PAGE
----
Environmental Law

Subject LAWS40057 (2011)

Note: This is an archived Handbook entry from 2011.

Credit Points: 12.50
Level: 4 (Undergraduate)
Dates & Locations:

This subject has the following teaching availabilities in 2011:

Semester 2, Parkville - Taught on campus.
Pre-teaching Period Start not applicable
Teaching Period not applicable
Assessment Period End not applicable
Last date to Self-Enrol not applicable
Census Date not applicable
Last date to Withdraw without fail not applicable

Timetable can be viewed here. For information about these dates, click here.
Time Commitment: Contact Hours: One 2-hour seminar per week.
Total Time Commitment:

120 +/- 24 hours.


Legal Method and Reasoning; Principles of Public Law; Torts; Legal Theory; Constitutional Law; Administrative Law; Property or in each case their equivalents.

Corequisites: None
Recommended Background Knowledge: None
Non Allowed Subjects: None
Core Participation Requirements:

For the purposes of considering requests for Reasonable Adjustments under the Disability Standards for Education (Cwth 2005), and Students Experiencing Academic Disadvantage Policy, academic requirements for this subject are articulated in the Subject Description, Subject Objectives, Generic Skills, and Assessment Requirements of this entry.

The University is dedicated to providing support to those with special requirements. Further details on the disability support scheme can be found at the Disability Liaison Unit website: http://www.services.unimelb.edu.au/disability/.


Prof Lee Godden


Melbourne Law School Student Centre
Email: law-studentcentre@unimelb.edu.au
Tel: +61 3 8344 4475
Subject Overview:

The subject aims to give students a basic grounding in environmental law in Australia. It explores four main topics:

  1. The concept of environment in law;
  2. Environmental governance and regulatory systems;
  3. The role of science in environmental law;
  4. The international dimension of environmental regulation.

This subject aims that students should:

  • Develop a critical knowledge of the concept of environment in law and the ways in which it has evolved over time;
  • Gain an understanding of governance and regulatory systems in the field of environmental law in Australia, including a basic working knowledge of the principal federal environmental legislation;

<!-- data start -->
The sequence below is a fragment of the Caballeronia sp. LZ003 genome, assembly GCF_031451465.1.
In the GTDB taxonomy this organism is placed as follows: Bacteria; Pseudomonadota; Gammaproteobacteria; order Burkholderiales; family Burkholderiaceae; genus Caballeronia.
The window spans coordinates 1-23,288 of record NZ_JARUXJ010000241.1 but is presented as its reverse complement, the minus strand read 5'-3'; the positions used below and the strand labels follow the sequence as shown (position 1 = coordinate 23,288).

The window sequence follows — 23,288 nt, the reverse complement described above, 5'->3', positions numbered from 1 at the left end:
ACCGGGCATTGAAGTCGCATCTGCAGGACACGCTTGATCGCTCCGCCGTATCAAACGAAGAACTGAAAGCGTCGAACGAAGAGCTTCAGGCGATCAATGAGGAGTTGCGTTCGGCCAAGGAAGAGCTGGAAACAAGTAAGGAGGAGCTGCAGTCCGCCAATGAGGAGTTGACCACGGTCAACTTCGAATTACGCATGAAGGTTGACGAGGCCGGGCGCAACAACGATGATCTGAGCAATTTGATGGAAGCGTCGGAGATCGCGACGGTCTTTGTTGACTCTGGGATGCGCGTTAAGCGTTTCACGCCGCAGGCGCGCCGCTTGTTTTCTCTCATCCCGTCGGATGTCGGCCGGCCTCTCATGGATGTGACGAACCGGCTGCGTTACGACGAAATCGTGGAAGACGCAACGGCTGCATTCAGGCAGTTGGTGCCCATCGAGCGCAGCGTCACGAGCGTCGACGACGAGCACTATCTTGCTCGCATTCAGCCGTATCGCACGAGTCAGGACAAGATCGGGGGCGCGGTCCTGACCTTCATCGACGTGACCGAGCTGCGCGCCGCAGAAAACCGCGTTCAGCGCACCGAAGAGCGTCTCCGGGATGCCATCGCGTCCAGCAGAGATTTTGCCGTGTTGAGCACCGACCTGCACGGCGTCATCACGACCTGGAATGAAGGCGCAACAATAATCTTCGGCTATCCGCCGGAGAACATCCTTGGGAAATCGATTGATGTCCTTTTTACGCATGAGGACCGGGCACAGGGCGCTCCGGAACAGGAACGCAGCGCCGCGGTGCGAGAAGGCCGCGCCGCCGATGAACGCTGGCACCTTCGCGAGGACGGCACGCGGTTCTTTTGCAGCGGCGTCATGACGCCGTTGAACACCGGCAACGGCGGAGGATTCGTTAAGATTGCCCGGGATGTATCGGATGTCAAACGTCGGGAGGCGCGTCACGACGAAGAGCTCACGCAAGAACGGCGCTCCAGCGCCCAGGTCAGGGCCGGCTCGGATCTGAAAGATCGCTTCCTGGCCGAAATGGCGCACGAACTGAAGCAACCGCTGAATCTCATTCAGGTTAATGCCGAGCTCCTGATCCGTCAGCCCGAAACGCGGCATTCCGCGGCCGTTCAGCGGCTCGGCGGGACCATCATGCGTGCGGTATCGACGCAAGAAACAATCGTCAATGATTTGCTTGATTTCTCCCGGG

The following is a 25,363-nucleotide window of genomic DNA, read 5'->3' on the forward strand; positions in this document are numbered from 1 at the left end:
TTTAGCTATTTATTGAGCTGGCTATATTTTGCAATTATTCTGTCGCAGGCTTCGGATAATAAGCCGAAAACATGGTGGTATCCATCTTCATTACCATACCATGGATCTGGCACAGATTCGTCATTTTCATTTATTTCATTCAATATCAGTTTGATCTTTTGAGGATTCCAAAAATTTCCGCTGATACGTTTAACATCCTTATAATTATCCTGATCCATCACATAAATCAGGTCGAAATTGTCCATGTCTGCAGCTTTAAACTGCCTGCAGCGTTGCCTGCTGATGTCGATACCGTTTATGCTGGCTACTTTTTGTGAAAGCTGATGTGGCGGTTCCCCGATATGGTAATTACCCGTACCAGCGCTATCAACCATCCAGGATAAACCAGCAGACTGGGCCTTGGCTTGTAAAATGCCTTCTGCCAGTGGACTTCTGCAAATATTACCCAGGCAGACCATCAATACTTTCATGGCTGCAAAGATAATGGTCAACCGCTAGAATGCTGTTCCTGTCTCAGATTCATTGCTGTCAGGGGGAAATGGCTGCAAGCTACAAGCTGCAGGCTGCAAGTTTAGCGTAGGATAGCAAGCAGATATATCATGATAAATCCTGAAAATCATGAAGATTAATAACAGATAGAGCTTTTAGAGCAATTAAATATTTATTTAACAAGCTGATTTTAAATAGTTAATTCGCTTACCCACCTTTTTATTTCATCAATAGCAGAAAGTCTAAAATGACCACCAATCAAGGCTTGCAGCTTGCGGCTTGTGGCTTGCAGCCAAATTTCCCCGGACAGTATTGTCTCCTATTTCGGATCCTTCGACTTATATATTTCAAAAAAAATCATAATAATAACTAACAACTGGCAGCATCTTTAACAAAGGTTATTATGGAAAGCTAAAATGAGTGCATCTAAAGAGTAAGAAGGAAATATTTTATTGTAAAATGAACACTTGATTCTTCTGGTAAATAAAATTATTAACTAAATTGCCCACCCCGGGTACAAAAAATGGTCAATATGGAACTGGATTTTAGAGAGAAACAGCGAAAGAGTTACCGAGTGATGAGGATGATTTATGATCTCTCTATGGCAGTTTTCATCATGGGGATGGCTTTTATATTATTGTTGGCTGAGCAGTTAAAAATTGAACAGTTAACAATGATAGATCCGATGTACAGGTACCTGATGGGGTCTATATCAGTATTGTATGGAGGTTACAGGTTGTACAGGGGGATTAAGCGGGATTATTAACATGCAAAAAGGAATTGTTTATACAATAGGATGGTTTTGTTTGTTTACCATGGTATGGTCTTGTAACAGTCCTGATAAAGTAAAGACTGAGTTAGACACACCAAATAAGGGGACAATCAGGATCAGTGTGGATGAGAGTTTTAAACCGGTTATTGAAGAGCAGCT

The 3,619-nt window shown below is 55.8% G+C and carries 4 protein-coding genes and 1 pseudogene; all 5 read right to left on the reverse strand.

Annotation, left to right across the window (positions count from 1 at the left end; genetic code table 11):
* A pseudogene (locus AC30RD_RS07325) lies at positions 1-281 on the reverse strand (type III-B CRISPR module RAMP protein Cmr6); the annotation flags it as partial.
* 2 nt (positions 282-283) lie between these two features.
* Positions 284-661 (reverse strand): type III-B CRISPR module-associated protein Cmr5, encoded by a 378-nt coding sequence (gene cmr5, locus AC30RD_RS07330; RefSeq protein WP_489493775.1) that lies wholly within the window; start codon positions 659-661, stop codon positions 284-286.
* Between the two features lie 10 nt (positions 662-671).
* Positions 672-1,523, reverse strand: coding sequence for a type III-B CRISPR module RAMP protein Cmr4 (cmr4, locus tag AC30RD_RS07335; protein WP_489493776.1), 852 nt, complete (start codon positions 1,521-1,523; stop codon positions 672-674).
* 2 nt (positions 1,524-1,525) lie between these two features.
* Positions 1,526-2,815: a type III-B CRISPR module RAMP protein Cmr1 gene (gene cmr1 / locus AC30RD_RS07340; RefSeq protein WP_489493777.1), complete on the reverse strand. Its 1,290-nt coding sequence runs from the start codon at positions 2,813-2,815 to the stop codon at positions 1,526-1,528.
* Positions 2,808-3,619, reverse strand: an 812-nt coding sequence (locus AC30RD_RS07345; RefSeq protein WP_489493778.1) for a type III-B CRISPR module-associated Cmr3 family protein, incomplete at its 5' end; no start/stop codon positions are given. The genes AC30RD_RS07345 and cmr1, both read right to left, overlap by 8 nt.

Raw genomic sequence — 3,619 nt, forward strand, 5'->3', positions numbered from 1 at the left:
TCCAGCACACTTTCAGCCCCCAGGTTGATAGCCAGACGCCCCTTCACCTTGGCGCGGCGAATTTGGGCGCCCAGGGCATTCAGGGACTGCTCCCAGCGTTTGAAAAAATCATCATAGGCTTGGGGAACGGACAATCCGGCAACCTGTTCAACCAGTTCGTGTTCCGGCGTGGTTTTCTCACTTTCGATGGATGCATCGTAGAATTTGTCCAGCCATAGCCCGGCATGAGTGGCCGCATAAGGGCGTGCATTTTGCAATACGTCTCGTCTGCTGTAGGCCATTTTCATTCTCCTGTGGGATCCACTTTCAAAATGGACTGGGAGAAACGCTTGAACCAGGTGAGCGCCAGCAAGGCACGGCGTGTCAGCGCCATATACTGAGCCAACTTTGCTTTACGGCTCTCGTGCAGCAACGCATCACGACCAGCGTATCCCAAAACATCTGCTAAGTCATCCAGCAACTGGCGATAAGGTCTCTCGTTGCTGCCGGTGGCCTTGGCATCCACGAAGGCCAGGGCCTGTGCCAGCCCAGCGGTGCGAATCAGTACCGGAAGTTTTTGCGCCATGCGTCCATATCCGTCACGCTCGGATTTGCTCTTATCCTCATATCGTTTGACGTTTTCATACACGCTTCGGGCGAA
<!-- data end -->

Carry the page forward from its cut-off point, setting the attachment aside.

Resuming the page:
• Develop an appreciation of the interrelationship between national and international environmental law.

At completion of the subject, students should demonstrate:

  • An appreciation of environmental concepts that inform the content and operation of environmental law;
  • An understanding of State/Federal relations in regulation of the environment in Australia;
  • An ability to analyse critically federal legislation and cases related to environmental issues;
  • An understanding of the basic principles of international environmental law and the importance of international environmental law for Australia; and
  • An ability to think critically about contemporary legal issues in the environmental field.
Assessment: Research essay (2,500 words) due week 10 (50%) and open-book 3 hour exam, during the examination period (50%).
Prescribed Texts:

Lee Godden and Jacqueline Peel, Environmental Law: Scientific, Policy and Regulatory Dimensions (OUP, 2010).

Breadth Options:

This subject is not available as a breadth subject.

Fees Information: Subject EFTSL, Level, Discipline & Census Date
Generic Skills:

On completion of the subject, students should have developed the following generic skills:

  • Attitudes towards knowledge that include valuing truth, openness to new ideas and ethics associated with knowledge creation and usage;
  • The capacity for close reading and analysis of a range of sources;
  • The capacity for critical and independent thought and reflection;
  • The capacity to solve problems, including through the collection and evaluation of information;
  • The capacity to communicate, both orally and in writing;
  • The capacity to plan and manage time;
  • The capacity to participate as a member of a team;
  • Intercultural sensitivity and understanding.

In addition, on completion of the subject, students should have developed the following skills specific to the discipline of law:

  • Legal writing;
  • Legal research.

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